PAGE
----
While the New York Knicks are perhaps looking for a way to improve immediately and make the playoffs now, one team that might be offering something they’d be interested in are the Minnesota Timberwolves, willing to take calls regarding a Ricky Rubio trade.
The Timberwolves waited two years after taking Rubio in the 2009 draft with the 5th overall pick, and except for the shortened 2011-2012 season which would have ended with a playoff berth if it wasn’t for Rubio tearing a knee ligament, it’s been a disappointing experience with the Spanish point guard, who hasn’t budged in his overall efficiency and skill set, averaging 9.7 points and 8.6 assists per game this season while shooting 36.1% from the field. A fun player to watch on the open floor, but he provides zero threat in terms of shooting, which is impossible to have in today’s NBA.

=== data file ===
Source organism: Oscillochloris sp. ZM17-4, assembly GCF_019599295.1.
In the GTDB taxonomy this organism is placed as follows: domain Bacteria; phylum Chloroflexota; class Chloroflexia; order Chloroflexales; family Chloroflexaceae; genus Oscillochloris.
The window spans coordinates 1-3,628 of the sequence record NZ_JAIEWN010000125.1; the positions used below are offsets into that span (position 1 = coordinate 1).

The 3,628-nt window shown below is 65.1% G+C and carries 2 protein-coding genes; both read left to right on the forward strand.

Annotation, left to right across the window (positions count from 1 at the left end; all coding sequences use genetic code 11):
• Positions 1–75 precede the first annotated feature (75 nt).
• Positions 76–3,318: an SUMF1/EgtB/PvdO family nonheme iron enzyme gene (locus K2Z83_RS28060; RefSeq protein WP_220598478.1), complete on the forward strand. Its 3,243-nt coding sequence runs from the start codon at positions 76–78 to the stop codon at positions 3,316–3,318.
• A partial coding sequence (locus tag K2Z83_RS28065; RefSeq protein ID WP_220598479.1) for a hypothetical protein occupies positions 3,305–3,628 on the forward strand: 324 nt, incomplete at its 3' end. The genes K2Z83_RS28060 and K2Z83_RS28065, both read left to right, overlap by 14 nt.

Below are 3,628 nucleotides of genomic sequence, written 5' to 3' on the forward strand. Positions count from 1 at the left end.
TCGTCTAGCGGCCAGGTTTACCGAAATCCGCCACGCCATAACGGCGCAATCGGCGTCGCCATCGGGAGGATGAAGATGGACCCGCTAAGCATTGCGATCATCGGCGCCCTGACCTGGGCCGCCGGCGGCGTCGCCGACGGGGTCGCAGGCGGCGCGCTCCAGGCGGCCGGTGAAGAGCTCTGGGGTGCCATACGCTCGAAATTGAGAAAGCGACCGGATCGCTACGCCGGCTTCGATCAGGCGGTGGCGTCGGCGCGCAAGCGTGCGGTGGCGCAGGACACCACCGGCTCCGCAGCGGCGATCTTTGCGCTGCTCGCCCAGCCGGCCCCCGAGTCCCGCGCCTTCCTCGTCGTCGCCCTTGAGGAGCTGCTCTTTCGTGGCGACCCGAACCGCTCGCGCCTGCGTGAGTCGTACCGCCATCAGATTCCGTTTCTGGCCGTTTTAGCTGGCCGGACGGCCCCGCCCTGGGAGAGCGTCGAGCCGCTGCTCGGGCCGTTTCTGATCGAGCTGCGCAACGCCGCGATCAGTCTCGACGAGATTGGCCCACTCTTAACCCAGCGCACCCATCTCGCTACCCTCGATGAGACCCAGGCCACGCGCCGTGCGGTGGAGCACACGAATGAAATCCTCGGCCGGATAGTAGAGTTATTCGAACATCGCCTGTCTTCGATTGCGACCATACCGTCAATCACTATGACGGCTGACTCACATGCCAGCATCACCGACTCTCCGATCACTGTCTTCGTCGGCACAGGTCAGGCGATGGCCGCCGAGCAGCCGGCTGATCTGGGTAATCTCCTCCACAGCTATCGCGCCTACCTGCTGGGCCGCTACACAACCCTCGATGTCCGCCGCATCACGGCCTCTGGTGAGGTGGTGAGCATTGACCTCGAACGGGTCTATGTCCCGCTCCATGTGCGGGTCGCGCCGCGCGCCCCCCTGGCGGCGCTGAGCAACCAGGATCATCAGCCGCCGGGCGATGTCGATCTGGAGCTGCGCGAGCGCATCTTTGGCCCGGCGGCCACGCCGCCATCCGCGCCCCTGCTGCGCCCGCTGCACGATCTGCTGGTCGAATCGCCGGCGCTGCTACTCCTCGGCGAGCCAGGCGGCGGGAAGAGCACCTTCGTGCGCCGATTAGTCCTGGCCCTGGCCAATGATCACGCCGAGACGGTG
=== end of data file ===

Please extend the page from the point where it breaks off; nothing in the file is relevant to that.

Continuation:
There’s pressure on the Knicks to make a move in the next few days and try and get a playoff berth this season. Is Rubio someone who can help them make it? He’s probably a slight upgrade at point guard for them, but considering he’s not coming for free, it’s hard to believe the Knicks of all teams have the assets in players or draft picks to make a trade happen.
The Minnesota Timberwolves are building around Andrew Wiggins and Karl-Anthony Towns. Rubio, making $42.6 million over the next three seasons (guaranteed) seems to be someone that’s possibly holding them back. He hasn’t developed like many thought he would, and considering the money he’s making, the Timberwolves figure they can get someone who fits in a lot better with their vision for this team.
Are the Knicks the team to work with on this? Probably not. While the Timberwolves are probably tired or rebuilding, they’re not making the playoffs this season, and with next season being the target now to ending their postseason drought, it’s hard to see the Knicks putting the pieces together to make a trade happen. The Timberwolves want a lot back for Rubio, which just like the Atlanta Hawks are finding out regarding Al Horford and Jeff Teague, puts them in a position that makes the trade very difficult to complete.